• Olympus FluoView FV1000 with LSM Upgrade Kit
  • Excitation: 470 nm, 40 MHz repetition rate
  • Emission: 460 - 500 nm
  • Analysis: SymPhoTime
  • Image size: 256 x 256 pixel

Sample courtesy of Philippe Bastiaens, MPI Dortmund, Germany.

Localization dependent protein binding monitored in cells by FLIM-FRET analysis

FLIM-FRET is often applied to detect sites of protein interactions within cellular structures. By using GFP and related fluorescent proteins, molecular interaction in the range of less than 10 nm are detectable, although the maximum optical resolution of the microscope is around 200 nm.

In this example, the interaction sites between the two proteins WASP and Toca-1 were determined. Both proteins are involved in filopodia and vesicle formation and were labeled with GFP and RFP as donor and acceptor, respectively. The donor fluorescence intensity (Fig. A ) and donor fluorescence lifetime of GFP-N-WASP (Fig B) are shown. Based on the false color code in the FLIM image one can clearly recognize a donor lifetime decrease in the cytoplasm due to FRET. The data were fitted by a 2-exponential model and derived two lifetimes of 2.1 ns and 1.1 ns. The Amplitude 1 of the unquenched lifetime component (Fig. C) corresponds to free GFP-N-WASP molecules, whereas Amplitude 2 of the FRET quenched lifetime (Fig. D) represents bound GFP-N-WASP. This indicates a localization-dependent interaction of N-WASP and TOCA-1 in cytoplasmic vesicles, but not other cellular regions.


Sample courtesy of Sohail Ahmed, T. Sudhaharan, Institute of Medical Biology, Singapore

Multistep FRET analysis of a single photonic wire

Multistep FRET in a photonic wire was detected by Time-correlated Single Photon Counting (TCSPC). To generate a photonic wire, rigid DNA was stained with the five dyes RHG, TMR, ATTO590, LCR and ATTO680, spaced each by approx. 3.4 nm. The immobilized multichromophoric molecules were excited at 470 nm and, consequently, undergo step by step unidirectional FRET. The emission was detected in four spectrally separated channels (Fig. B-C). The photons can easily be contributed to the four spectrally different subpopulations which enables to calculate the FRET efficiency step by step. For example, the photonic wire marked with 4 in Fig. A undergoes FRET up to the last Atto680 dye but also shows some leakage for all single FRET steps. In contrast, a second photonic wire (marked with 1 in Fig. A) shows FRET only up the second dye.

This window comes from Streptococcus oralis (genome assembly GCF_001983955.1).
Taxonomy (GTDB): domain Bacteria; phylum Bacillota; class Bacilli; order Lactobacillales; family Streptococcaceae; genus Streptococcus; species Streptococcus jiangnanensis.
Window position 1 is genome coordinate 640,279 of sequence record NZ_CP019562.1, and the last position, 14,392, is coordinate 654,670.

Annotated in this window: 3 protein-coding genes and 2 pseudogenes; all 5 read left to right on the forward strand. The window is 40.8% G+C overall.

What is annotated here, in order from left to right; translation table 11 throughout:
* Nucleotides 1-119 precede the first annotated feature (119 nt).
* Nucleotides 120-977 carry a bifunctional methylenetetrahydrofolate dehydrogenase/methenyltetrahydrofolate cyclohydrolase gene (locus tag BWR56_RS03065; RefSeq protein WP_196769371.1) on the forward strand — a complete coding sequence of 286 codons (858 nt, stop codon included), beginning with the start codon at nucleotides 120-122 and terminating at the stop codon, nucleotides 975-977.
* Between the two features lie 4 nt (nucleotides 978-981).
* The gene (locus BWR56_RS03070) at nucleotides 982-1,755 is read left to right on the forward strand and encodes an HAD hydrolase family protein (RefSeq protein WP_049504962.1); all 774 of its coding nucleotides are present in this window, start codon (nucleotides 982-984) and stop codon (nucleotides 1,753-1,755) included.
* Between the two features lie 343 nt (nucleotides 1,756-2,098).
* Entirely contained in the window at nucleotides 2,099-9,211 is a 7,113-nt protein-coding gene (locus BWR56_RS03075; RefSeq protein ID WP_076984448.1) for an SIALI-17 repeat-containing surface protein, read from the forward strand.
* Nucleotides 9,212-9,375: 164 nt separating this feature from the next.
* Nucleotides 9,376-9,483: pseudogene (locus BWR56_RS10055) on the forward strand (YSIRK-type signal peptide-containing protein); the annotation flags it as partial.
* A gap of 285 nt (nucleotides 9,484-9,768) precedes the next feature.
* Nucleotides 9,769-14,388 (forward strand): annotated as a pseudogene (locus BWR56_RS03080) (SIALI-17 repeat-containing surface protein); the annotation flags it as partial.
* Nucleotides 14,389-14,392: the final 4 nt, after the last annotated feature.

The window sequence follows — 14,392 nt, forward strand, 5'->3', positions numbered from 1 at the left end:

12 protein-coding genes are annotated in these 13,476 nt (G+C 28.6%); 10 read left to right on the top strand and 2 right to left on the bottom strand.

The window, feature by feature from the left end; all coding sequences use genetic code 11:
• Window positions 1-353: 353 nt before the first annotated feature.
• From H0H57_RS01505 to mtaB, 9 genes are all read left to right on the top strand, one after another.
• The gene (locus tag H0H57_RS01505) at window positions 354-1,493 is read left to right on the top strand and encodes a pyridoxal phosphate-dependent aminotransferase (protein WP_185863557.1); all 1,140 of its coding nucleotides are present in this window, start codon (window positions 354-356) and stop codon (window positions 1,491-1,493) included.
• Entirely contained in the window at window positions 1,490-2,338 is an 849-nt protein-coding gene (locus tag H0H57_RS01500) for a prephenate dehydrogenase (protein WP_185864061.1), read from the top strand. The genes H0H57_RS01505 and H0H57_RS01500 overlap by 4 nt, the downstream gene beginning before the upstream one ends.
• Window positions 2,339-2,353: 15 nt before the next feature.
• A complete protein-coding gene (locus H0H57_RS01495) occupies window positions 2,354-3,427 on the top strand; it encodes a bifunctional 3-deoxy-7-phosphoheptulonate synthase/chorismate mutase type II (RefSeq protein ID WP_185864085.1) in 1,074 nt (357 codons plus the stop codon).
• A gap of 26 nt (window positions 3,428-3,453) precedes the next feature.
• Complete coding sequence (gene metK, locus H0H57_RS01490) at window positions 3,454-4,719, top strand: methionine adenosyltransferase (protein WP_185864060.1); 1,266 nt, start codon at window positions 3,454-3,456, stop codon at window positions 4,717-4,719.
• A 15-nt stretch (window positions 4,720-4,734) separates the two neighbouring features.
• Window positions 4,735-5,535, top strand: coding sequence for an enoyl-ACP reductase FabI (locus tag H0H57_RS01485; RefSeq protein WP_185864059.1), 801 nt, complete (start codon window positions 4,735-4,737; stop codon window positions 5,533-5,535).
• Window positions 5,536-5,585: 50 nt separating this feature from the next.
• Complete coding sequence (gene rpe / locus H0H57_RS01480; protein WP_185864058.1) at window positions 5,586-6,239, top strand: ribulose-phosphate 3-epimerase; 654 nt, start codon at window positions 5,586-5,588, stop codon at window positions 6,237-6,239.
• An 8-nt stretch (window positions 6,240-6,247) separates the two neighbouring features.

After spectral splitting, the macroscopic time was used to monitor temporal intensity fluctuations (see relative fluorescence intensity). Due to the non trivial emission patterns of the involved dyes (spectral bleedthrogh of each dye into several detection channels) it is diffucult to determine the number of actually emitting dyes just from the intensity based information. However, every dye shows one dominant lifetime in a first approximation. Thus, by taking into account also the microscopic time seen as changes of the TCSPC histogram (fluorescence decay in the figure), it is possible to extract the number of involved emitters from the fluorescence lifetime decay. In this way, the simultaneous acquisition of fluorescence intensity and lifetime data allows to explain the complicated FRET mechanism in this multichromophoric system. Especially, nonfluorescing relaxation pathways can be investigated, because the lifetime senses this as a quenching of the radiative channels.


In collaboration with M. Heilemann, P. Tinnefeld, M. Sauer, University of Bielefeld, Germany

Latest 10 publications related to FRET

The following list is an extract of 10 recent publications from our bibliography that either bear reference or are releated to this application and our products in some way. Do you miss your publication? If yes, we will be happy to include it in our bibliography. Please send an e-mail to info@picoquant.com containing the appropriate citation. Thank you very much in advance for your kind co-operation.